Whether your baby is drinking formula or breast milk in a bottle, it isn’t always a walk in the park. Once I gave birth and was figuring out the whole pumping with breast milk in the bottle gig, I was a little surprised there was actually an art to bottle feeding. While some babies are more easy when it comes to the bottle than others, if you have a difficult-to-feed baby, it can be frustrating. Learn some tips on how to best feed your baby a bottle.
1) Let Your Baby Be in Control
This is a tip I was taught by my lactation consultant. Instead of feeding your baby while he or she is in a reclined position on their back, try turning them on their side in your lap so they’re facing away from you. Take the bottle and give it to them at an angle parallel to the floor, but just ever so slightly tipped upward so the nipple is filled with milk. She told me this angle will help your baby have more control. Bottle-fed babies, she said, can be passive eaters. If you recline them on their backs the milk just dribbles into their mouths (especially with faster-flowing teats). Laying them on their side makes them actively work a drawing the milk out from the teat. Your baby is more likely to be able to determine when they’ve had enough and call it quits because they are in control. I used this method till Lilly was about one or two months old – before she became a vicious, hungry bottle eater and this simply wasn’t cutting it anymore. It’s great for newborns though!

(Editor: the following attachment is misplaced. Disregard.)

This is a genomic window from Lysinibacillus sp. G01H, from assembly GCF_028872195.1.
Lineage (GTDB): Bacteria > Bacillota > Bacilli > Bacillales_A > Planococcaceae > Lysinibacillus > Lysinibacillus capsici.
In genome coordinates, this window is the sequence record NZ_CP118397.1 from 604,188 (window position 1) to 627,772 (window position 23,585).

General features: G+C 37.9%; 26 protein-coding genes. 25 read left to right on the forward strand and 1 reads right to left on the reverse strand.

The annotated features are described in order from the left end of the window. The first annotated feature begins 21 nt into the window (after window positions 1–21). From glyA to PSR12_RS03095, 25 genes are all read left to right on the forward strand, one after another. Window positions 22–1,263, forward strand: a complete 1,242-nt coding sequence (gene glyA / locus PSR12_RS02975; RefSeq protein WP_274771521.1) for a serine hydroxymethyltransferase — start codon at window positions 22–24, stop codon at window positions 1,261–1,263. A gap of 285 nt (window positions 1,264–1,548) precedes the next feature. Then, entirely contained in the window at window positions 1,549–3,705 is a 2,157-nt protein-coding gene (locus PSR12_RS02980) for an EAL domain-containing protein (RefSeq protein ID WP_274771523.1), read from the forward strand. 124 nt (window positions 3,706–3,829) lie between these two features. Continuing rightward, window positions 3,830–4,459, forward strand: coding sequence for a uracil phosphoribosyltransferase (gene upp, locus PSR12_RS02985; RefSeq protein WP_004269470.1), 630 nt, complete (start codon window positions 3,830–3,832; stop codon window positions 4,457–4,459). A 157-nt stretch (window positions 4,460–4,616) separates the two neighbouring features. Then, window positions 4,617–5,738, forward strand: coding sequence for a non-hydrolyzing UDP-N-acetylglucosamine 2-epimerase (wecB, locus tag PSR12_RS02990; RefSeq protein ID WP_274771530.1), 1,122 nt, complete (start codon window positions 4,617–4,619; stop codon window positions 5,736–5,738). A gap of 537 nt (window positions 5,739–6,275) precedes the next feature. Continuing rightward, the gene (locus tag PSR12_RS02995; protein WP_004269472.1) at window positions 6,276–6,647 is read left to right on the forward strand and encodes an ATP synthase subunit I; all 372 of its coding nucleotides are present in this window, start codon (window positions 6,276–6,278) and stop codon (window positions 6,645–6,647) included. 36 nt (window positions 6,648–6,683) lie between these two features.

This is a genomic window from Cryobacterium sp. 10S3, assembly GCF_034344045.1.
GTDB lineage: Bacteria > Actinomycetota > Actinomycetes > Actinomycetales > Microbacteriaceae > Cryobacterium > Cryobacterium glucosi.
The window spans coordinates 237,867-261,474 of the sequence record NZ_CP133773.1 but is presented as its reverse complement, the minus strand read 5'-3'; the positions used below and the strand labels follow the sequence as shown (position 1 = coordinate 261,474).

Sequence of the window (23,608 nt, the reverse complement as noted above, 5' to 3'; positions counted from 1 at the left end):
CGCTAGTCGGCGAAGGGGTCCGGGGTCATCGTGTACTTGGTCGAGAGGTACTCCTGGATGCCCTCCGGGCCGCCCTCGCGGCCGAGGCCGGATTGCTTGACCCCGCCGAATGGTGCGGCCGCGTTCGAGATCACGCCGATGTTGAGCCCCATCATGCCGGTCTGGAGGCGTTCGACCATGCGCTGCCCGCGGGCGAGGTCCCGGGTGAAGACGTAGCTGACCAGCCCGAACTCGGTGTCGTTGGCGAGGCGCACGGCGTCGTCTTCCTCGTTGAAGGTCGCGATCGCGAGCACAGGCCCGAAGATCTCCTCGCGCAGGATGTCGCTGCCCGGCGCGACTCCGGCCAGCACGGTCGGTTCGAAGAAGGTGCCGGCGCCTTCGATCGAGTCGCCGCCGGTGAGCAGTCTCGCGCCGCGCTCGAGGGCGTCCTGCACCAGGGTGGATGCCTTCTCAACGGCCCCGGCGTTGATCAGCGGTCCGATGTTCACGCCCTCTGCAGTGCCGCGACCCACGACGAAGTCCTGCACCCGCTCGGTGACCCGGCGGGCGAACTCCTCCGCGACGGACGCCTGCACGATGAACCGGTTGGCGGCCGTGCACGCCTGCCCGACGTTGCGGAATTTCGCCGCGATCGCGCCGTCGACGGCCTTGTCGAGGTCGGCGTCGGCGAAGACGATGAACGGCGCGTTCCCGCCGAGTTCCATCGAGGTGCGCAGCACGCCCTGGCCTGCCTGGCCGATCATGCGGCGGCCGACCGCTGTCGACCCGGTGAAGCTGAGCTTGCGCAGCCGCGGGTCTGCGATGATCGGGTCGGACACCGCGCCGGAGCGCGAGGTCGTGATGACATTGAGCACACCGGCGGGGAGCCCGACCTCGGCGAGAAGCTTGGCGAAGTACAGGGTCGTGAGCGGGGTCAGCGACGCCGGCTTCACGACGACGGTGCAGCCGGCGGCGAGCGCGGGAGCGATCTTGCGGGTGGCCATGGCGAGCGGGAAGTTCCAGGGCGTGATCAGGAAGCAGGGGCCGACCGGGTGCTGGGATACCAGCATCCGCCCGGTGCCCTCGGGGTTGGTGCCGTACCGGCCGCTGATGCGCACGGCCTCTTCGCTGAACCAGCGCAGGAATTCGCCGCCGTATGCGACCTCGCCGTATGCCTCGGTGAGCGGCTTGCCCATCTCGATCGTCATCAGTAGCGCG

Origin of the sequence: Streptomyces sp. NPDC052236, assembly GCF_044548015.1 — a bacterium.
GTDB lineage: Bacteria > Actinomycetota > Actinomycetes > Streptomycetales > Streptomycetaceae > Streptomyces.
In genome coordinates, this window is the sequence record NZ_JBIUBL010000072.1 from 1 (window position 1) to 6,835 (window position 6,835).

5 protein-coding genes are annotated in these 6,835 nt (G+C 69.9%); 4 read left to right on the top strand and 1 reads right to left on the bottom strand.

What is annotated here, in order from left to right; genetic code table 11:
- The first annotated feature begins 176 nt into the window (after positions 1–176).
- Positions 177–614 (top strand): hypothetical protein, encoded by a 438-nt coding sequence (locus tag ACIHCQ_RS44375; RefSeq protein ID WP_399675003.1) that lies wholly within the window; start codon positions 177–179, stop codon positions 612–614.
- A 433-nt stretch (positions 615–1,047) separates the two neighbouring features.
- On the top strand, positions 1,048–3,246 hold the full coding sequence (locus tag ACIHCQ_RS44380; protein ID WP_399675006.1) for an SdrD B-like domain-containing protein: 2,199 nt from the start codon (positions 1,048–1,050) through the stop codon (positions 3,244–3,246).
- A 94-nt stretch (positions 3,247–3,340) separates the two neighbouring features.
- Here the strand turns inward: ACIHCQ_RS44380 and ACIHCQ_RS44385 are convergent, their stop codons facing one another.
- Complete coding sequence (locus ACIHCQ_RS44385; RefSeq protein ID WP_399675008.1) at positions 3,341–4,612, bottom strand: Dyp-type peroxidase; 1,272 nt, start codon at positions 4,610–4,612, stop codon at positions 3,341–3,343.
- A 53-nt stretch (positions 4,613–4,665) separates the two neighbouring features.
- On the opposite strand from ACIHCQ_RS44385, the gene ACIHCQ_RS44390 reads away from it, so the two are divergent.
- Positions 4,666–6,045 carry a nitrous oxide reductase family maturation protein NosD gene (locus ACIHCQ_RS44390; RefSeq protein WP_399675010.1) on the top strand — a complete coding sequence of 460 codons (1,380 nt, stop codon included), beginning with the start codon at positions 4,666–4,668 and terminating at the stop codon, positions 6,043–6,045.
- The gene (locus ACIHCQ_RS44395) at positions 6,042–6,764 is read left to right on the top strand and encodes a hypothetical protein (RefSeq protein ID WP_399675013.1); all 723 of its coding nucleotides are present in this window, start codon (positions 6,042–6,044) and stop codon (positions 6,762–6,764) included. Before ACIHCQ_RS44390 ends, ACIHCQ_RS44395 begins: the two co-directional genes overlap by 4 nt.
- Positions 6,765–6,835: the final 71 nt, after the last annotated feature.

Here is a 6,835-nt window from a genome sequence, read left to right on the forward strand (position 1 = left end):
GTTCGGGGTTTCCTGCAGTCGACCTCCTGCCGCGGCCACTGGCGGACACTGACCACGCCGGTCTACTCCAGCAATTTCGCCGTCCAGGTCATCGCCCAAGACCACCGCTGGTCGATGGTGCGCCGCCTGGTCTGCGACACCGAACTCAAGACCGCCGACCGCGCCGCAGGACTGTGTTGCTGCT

2) Never Let a Baby Drink a Bottle Laying Flat on Their Backs
Letting a baby drink a bottle while lying flat on their back puts them at risk for an ear infection. Fluid is better able to drain from their ears when they are propped semi-upright and drinking a bottle with gravity working in their favor prevents build-up behind the eardrum.
3) Never Heat Using a Microwave
Never heat either breast milk or formula in the microwave. I’m surprised to hear a lot of people still use this trick, but most doctors will strongly advise against it. Microwaves can heat milk unevenly and create hidden and scalding hot-spots in the milk. You’re best just heating the bottle up in a bowl of hot water, under the tap, or in a bottle warmer.
4) “Bottle Mouth”
Never let your baby fall asleep with bottle of milk in their mouth, especially if they have any teeth. The sugars in whatever it is they are drinking—either breast milk or formula—can cause serious dental decay if any leftover milk is left pooled in their mouth. I have seen multiple cases of “bottle mouth” where a toddler has no front top or bottom teeth because they all rotted out from improper bottle feeding.
These are four tips that many people are not aware of when they begin to bottle feed their infant. I’m glad I learned these tips from my doctors, lactation consultants, and other literature to prevent any unnecessary damage to my bottle-drinking baby.